The rise of smartphones in our culture has made the world a more connected place. Smartphones allow for information and news to reach us almost anywhere we can have internet access or cellular connection. This is supposed to be a good thing; we can access more information, share stories, and overall become a better informed public.
However, according to a Harvard study reported by NiemanLab, it actually is making us a worse informed public. With so much information on the web, and the ability to self-curate, people gravitate towards information and news that already fits their interests or opinions.
Think about Facebook: in many cases your news feed, because of the Facebook algorithm, is filled with news and stories that line up to your existing point of view or interests, rather than seeing news and information that may challange that point of view. We keep ourselfs within our own thought bubbles and this simply reaffirms our already held beliefs. In the United States, this means that people are more likely to find stories about their favorite sports team or the Kardashians, rather than an article on public policy or politics.
Ricardo Bilton of NiemanLab.com reports:
Few would argue that, in theory, the sharp increase in mobile access hasn’t been a good thing for individuals and society as a whole. A more connected public is a more informed one, and increased mobile penetration means more people are able to connect more often than ever before.
But according to a new report from Harvard’s Shorenstein Center on Media, Politics and Public Policy, there’s a dark side to the mobile revolution, which threatens to create a less engaged “second-class” citizenship of news consumers who don’t benefit from mobile adoption as much as everyone assumes. A more mobile public could, paradoxically, become a less informed one.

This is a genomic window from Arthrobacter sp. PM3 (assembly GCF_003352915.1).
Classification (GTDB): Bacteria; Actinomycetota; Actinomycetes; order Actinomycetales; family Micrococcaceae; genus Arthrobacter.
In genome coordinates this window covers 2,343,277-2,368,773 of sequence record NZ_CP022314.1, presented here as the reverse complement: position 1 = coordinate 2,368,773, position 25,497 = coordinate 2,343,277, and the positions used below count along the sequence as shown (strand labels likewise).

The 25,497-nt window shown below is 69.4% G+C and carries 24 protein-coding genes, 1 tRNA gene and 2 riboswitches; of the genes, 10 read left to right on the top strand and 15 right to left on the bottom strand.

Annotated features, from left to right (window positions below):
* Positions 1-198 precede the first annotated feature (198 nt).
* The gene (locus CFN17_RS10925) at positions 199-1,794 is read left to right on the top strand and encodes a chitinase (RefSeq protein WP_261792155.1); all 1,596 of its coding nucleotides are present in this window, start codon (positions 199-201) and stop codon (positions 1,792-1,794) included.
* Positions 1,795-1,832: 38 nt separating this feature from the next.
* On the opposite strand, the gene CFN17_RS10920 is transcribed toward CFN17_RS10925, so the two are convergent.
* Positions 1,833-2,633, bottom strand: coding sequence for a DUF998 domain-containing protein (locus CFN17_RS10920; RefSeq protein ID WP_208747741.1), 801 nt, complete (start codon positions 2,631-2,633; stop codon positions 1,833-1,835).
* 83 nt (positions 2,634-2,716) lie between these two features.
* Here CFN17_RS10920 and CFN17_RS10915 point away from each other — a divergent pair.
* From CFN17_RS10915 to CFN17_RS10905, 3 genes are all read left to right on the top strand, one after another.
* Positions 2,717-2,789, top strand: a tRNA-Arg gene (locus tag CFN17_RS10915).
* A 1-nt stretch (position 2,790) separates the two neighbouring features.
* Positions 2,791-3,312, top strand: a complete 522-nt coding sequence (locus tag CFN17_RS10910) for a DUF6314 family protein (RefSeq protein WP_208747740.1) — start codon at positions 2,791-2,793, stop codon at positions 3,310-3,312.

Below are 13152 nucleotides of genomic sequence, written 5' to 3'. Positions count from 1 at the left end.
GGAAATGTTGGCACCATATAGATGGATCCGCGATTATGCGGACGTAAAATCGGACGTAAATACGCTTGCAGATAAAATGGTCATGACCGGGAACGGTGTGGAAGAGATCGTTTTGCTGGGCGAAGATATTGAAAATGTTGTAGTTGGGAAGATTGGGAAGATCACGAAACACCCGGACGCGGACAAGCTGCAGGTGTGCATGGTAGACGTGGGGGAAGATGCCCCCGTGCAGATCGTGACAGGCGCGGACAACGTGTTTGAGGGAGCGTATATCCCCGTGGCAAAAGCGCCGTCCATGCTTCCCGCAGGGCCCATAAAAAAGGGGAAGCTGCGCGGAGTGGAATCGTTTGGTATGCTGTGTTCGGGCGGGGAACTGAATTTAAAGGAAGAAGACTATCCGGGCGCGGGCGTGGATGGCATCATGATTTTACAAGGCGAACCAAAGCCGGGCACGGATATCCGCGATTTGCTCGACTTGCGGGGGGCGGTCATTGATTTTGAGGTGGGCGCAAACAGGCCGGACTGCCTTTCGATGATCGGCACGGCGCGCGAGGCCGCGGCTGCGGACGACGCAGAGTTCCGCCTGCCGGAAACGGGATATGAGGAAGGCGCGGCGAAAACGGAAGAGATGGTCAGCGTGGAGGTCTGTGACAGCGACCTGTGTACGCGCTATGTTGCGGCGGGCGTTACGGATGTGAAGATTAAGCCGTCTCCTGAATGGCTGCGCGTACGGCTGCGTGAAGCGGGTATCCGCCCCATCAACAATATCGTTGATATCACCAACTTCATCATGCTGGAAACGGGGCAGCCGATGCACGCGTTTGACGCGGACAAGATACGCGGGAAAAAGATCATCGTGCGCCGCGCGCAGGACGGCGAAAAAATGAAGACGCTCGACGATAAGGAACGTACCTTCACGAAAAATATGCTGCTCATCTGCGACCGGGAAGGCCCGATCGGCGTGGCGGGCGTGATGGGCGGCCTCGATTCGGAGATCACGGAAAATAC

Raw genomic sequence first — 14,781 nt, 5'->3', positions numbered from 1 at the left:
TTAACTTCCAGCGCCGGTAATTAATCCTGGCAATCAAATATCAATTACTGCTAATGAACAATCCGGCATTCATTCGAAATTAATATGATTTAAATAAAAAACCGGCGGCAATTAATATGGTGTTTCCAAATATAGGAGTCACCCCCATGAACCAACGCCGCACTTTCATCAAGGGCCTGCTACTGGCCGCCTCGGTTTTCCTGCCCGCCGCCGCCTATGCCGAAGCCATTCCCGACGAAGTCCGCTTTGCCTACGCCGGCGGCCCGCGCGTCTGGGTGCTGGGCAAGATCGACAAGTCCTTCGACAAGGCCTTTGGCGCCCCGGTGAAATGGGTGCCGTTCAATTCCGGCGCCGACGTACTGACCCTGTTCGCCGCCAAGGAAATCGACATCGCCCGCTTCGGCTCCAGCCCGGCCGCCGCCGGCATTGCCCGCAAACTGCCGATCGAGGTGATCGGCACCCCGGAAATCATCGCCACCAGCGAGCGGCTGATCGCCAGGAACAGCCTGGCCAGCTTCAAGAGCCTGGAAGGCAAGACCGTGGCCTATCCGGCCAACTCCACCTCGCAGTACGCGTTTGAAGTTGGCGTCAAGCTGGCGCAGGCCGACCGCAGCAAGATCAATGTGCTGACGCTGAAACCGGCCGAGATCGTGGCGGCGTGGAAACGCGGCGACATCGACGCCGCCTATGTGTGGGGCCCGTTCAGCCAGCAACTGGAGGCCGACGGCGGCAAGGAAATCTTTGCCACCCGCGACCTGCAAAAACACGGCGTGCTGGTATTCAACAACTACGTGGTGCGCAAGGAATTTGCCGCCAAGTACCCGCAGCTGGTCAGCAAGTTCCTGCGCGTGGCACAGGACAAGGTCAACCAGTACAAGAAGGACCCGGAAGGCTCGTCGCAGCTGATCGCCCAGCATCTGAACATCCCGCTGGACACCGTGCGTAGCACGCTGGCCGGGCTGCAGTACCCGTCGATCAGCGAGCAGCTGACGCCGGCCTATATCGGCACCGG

Johanna Dunaway, the report’s researcher and a recent fellow at Shorenstein, blames smartphones themselves. Thanks to a combination of smaller screens, slower connection speeds, and the variable costs of data, mobile devices are, in many senses, imperfect vectors for news consumption. Using eye-tracking software, Dunaway and her fellow researchers were able to monitor how people engaged with news on their phones. Their conclusion: “We found that, relative to computer users, mobile users spent less time reading news content and were less likely to notice and follow links and to do so for longer periods of time,” Dunaway said. Their findings are supported by previous data from Pew Research, which found that, while most sites now get more visitors through mobile than desktop, readers tend to spend far less time reading while on mobile devices.
Considering that two-thirds of all online activity is expected to happen on mobile devices by 2020, the implications of a mobile-dominant public are grim, the report argues. Dunaway ties the mobile risks to the many other challenges facing news organizations, which struggle to inform people in a media ecosystem dominated by choice, fragmentation, and news consumers gravitation towards sources that confirm their beliefs and enforce their biases.
Ultimately, all this means that while mobile is helping news organizations reach more people than ever, the problem is that those mobile news consumers are less engaged, less informed, and more likely to pay attention to sports and entertainment news than politics coverage.
Read the full article.